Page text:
Duke University Press 2017


, by Margaret Randall

In her new book, Exporting Revolution, Margaret Randall explores the Cuban Revolution’s impact on the outside world, tracing Cuba’s international outreach in healthcare, disaster relief, education, literature, art, liberation struggles, and sports. Randall combines personal observations and interviews with literary analysis and examinations of political trends in order to understand what compels a small, poor, and underdeveloped country to offer its resources and expertise. Why has the Cuban healthcare system trained thousands of foreign doctors, offered free services, and responded to health crises around the globe? What drives Cuba’s international adult literacy programs? Why has Cuban poetry had an outsized influence in the Spanish speaking world? This multifaceted internationalism, Randall finds, is not only one of the Revolution’s most central features; it helped define Cuban society long before the Revolution.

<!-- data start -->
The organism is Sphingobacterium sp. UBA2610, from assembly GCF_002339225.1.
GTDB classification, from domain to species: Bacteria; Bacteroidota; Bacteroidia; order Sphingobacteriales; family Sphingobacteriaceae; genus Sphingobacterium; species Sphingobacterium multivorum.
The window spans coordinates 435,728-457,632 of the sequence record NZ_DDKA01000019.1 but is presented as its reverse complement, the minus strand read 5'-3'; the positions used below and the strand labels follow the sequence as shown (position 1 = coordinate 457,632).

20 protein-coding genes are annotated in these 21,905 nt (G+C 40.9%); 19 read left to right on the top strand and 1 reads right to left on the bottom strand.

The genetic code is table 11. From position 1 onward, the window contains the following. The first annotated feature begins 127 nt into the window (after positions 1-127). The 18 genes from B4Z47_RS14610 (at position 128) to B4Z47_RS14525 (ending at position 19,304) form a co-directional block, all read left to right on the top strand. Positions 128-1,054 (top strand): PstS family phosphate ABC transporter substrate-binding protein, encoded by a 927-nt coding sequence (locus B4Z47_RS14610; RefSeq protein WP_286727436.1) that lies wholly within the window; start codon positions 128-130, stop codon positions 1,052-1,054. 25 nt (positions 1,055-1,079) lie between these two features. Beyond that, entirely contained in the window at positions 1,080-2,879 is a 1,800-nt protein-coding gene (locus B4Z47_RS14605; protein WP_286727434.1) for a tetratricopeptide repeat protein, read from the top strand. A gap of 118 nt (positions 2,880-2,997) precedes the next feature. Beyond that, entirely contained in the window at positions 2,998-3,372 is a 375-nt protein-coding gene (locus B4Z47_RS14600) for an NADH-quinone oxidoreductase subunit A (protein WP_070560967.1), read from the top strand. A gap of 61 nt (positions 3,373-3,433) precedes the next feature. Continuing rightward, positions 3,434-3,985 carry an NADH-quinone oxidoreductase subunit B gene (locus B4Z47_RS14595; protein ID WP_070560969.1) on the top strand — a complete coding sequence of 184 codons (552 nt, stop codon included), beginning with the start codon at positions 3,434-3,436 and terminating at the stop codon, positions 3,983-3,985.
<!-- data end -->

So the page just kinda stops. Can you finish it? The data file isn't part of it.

"Cuba’s internationalist record since it gained independence is utterly without parallel, a record even more remarkable on the part of a small country under unremitting assault by the global superpower. This highly instructive account by a poet immersed in Cuban culture, and deeply familiar with Cuban society, raises critical issues that all should ponder, Americans in particular."—Noam Chomsky

"In Exporting Revolution, Randall turns Cold War dogma on its head, showing how the small and blockaded country of Cuba was able to marshal its resources and the remarkable solidarity of its people to offer disaster relief, medical care, and literacy classes in countries far beyond its borders. Randall’s deeply moving account gives us hope that an internationalism grounded in generosity could be an alternative to a global order ruled by economic and military might."—Sujatha Fernandes, Cuba Represent!: Cuban Arts, State Power, and the Making of New Revolutionary Cultures